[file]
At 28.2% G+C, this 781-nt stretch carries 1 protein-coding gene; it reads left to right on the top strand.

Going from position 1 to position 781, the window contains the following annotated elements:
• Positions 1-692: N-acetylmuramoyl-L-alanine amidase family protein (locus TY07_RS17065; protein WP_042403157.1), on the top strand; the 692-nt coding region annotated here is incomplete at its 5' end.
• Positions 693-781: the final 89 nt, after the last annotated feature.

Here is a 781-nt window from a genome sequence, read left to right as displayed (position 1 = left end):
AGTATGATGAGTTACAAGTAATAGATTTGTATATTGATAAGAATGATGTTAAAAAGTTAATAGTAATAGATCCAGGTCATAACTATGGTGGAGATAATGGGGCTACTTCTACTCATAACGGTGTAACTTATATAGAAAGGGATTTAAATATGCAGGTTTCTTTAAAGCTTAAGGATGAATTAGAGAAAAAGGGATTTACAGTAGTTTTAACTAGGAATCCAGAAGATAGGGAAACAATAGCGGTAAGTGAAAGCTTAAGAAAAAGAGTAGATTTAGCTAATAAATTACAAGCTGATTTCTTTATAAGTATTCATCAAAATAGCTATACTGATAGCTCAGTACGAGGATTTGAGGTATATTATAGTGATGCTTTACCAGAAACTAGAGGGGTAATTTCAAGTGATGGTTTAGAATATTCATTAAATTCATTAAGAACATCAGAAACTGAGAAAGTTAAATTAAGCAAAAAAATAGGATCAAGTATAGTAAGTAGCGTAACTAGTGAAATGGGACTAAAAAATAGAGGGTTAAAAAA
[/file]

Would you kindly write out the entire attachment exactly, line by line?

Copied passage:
At 28.2% G+C, this 781-nt stretch carries 1 protein-coding gene; it reads left to right on the top strand.

Going from position 1 to position 781, the window contains the following annotated elements:
• Positions 1-692: N-acetylmuramoyl-L-alanine amidase family protein (locus TY07_RS17065; protein WP_042403157.1), on the top strand; the 692-nt coding region annotated here is incomplete at its 5' end.
• Positions 693-781: the final 89 nt, after the last annotated feature.

Here is a 781-nt window from a genome sequence, read left to right as displayed (position 1 = left end):
AGTATGATGAGTTACAAGTAATAGATTTGTATATTGATAAGAATGATGTTAAAAAGTTAATAGTAATAGATCCAGGTCATAACTATGGTGGAGATAATGGGGCTACTTCTACTCATAACGGTGTAACTTATATAGAAAGGGATTTAAATATGCAGGTTTCTTTAAAGCTTAAGGATGAATTAGAGAAAAAGGGATTTACAGTAGTTTTAACTAGGAATCCAGAAGATAGGGAAACAATAGCGGTAAGTGAAAGCTTAAGAAAAAGAGTAGATTTAGCTAATAAATTACAAGCTGATTTCTTTATAAGTATTCATCAAAATAGCTATACTGATAGCTCAGTACGAGGATTTGAGGTATATTATAGTGATGCTTTACCAGAAACTAGAGGGGTAATTTCAAGTGATGGTTTAGAATATTCATTAAATTCATTAAGAACATCAGAAACTGAGAAAGTTAAATTAAGCAAAAAAATAGGATCAAGTATAGTAAGTAGCGTAACTAGTGAAATGGGACTAAAAAATAGAGGGTTAAAAAA